Our only solace in this tragedy is that our attempt to find the AP article's text online resulted in a new discovery. PagesJaunes, France's online Yellow Pages, has a BlockView equivalent featuring street-level photographs of cities in France and Spain. The photo site is all in French, but the navigation is pretty intuitive. To get a glimpse of this evening's brasserie or bodega before heading out, type in its address on the Photos de villes page or click on the map until you have zoomed in enough to pinpoint its location. The photo will then appear onscreen.

Maybe PagesJaunes would be willing to pick up where A9 left off and add the United States to its coverage zone? We'd be thrilled, though we suspect some others might not be.


The Accident-Prone Tourist

Emily King, assistant to Traveler's editor in chief, recently returned from a week abroad with a confession to make:

"I thought I was a smart traveler. As a staff member at a well-regarded travel magazine, I figured I'd absorbed the savvy sense I read and write about daily. But no. I was sent into the field—Germany, to be exact—and I floundered. Here are three mistakes I made, and the lessons I learned from them:

"Mistake 1: Subscribing to a faulty international calling service—The thought was there. Instead of paying my hotel $4.50 a minute for calls home, I would dial a toll-free number and get charged a reduced rate. I chose Accuglobe—for 17 cents a minute. I printed the instructions for outgoing calls from Germany and slipped them into my wallet. The instructions were incorrect, but after several tries I figured out the correct recipe (dial 1 before the area code, even though the instructions tell you not to). My first call went through—I let my parents know I'd arrived. On my second attempt (only hours later), I tried the same formula and received a busy signal. I tried again—for the remaining six days of my trip—and heard the same annoying 'line-is-busy' sound. 

"Lesson 1: Buy phone cards once you get there—Extremely frustrated by day three, I noticed an Internet café around the corner from the hotel advertising a variety of phone cards. I purchased a MOX card for five euros. The card promised 660 minutes of call time, but after connecting deductions and other indecipherable costs, I ended up getting six connected calls, totaling about 150 minutes of phone time. It was still well worth the cost of the card.

"Mistake 2: Losing my roommate's camera—I'd neglected to buy my own digital camera before leaving, so the day before my departure I asked my roommate if I could borrow hers. I took the fancy (read: expensive) thing with me and shot 150 photos in the first 24 hours. After taking shot 151—a close-up of Yves Klein's "Blue" in the Museum Ludwig—I set the camera in my purse, not low enough to hide it from view. Twenty minutes later, I reached for the thing and there was nothing there.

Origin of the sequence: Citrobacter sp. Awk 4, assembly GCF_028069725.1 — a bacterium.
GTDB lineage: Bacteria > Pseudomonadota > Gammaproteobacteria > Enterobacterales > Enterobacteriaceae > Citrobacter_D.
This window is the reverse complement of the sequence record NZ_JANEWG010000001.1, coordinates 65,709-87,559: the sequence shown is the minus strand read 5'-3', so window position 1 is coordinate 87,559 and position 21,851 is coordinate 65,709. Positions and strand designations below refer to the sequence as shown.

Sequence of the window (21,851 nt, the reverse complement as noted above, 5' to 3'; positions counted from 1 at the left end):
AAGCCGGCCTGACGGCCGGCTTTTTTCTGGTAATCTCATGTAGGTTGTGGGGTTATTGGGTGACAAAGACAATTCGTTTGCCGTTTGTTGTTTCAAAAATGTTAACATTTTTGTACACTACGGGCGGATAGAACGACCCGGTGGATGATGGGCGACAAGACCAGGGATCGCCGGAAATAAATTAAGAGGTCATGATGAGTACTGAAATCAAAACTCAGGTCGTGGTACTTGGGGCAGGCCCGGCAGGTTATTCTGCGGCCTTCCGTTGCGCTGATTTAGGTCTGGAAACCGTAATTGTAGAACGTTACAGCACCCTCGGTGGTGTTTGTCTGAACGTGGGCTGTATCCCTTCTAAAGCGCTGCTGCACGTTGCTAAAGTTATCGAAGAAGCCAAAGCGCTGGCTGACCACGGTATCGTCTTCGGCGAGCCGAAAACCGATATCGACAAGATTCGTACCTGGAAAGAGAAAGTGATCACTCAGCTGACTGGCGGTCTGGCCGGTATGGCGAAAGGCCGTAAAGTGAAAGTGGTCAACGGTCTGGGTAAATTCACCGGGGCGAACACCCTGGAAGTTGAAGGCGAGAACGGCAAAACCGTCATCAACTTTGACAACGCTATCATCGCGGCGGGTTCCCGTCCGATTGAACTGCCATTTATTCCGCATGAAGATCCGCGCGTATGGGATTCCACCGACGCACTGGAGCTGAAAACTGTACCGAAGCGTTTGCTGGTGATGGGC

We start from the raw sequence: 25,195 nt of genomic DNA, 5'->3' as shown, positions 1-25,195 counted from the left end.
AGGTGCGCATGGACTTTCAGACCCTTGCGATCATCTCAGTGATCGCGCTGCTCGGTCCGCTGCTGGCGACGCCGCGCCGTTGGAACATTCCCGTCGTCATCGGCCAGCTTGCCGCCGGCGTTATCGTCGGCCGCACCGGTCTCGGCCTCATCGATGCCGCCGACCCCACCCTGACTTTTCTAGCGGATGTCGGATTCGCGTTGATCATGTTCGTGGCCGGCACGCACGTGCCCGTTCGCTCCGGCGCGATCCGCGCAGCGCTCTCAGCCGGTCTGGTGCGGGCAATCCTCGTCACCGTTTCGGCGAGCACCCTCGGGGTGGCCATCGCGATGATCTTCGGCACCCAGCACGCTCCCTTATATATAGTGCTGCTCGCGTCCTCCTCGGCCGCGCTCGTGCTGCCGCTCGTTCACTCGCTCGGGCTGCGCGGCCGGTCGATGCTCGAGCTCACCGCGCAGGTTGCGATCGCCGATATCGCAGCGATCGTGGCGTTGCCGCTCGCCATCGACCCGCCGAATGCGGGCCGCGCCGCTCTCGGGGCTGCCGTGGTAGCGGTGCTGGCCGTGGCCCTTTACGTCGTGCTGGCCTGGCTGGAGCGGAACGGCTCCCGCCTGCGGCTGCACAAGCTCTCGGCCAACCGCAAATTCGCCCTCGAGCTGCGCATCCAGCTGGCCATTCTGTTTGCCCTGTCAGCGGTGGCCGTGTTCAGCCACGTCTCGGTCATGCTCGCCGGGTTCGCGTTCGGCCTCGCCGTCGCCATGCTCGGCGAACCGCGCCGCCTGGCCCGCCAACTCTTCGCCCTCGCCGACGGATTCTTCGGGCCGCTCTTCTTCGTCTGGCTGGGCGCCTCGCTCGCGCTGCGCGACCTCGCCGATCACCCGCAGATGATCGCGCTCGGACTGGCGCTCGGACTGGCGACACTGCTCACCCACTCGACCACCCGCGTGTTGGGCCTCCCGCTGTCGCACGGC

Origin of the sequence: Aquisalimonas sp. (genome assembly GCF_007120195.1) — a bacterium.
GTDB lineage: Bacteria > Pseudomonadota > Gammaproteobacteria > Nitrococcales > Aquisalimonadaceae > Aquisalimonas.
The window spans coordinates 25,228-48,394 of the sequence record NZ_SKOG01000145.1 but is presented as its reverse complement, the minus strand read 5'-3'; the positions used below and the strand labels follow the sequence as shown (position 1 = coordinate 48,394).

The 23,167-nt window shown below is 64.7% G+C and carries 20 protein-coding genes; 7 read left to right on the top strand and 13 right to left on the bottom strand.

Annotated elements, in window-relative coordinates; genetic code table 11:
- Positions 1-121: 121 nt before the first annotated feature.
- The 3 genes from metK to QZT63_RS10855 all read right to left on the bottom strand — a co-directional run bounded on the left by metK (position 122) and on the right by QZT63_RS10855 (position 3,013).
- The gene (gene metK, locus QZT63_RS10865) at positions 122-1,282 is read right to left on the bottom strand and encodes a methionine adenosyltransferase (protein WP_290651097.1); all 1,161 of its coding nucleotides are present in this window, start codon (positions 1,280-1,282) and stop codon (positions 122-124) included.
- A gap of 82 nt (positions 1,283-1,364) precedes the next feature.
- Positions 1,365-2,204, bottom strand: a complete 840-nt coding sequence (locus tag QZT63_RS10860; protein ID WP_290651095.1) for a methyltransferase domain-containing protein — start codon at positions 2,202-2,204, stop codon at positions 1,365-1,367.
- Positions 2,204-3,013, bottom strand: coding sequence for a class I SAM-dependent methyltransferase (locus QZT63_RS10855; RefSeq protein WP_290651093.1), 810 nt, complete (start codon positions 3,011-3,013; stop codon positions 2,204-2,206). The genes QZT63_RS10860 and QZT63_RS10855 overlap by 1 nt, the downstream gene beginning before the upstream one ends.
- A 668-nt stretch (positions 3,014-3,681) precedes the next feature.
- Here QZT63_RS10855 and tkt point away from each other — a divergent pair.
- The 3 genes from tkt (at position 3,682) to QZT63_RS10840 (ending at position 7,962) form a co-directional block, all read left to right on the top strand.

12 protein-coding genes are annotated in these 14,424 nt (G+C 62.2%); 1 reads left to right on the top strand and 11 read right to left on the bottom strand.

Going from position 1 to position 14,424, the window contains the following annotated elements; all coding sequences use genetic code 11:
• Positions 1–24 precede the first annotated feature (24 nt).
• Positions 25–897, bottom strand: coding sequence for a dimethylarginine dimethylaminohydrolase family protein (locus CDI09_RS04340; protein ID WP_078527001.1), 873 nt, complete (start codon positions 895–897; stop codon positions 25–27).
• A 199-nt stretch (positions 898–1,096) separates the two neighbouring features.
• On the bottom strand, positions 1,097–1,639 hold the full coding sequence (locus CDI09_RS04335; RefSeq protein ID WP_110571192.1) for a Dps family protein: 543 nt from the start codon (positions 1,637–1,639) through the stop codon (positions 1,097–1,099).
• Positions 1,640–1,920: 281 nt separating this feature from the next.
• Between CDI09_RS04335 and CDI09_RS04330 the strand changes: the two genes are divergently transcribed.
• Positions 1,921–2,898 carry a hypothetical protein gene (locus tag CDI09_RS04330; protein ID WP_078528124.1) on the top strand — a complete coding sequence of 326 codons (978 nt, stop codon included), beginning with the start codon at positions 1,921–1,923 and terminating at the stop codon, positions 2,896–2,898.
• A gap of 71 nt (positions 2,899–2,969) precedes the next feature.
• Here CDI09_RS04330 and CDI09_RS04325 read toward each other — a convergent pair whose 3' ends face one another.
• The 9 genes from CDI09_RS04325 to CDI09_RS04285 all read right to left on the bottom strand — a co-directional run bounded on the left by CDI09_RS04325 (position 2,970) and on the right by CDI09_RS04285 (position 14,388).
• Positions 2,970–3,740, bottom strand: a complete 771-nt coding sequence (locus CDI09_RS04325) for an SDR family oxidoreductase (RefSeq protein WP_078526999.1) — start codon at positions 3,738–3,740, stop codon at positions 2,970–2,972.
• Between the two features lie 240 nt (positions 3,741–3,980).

"Lesson 2: Even in safe-seeming cities like Cologne, pockets get picked—Be aware of this and hide your personal items accordingly. Having to tell a friend that you've lost a borrowed item is painful. Even worse? Paying the bill to replace it.

"Mistake 3: Ruining my $120, ceramic straightening iron—I knew I'd need an adapter for my hair appliance, but I didn't own one. I figured the luxury hotels I'd be staying in would have them on hand, and they did. I even knew about surge protectors—that the voltage was different in Europe and some appliances couldn't handle the increased jolt. But the adapter I borrowed from the front desk read 120 V just like my straightening iron. The numbers lined up, so I figured I wouldn't need a surge protector after all. I stupidly gave it a test-drive. Within minutes, I began to smell a sweet-burning aroma. I'd successfully ruined the second-most expensive item I had packed.

"Lesson 3: Surge protectors, not just adapters, are necessary for use on most American appliances. While some products in the UK are equipped for both voltages (the case of my previous hair straightener), most aren't. To be safe, assume they aren't. Either take a surge protector with you or chill out: no one really cares if your hair is frizzy in Deutschland."



E-mail your feedback and tips to InsideTraveler@ngs.org.

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When in airports, Emily King, Traveler's assistant to the editor, enjoys smelling and ogling Cinnabons, then excercising willpower and walking away from them. Researcher Jessie Johnston takes pleasure in perusing the invariably excellent selection of watches for sale and in giving herself permission to buy trashy magazines.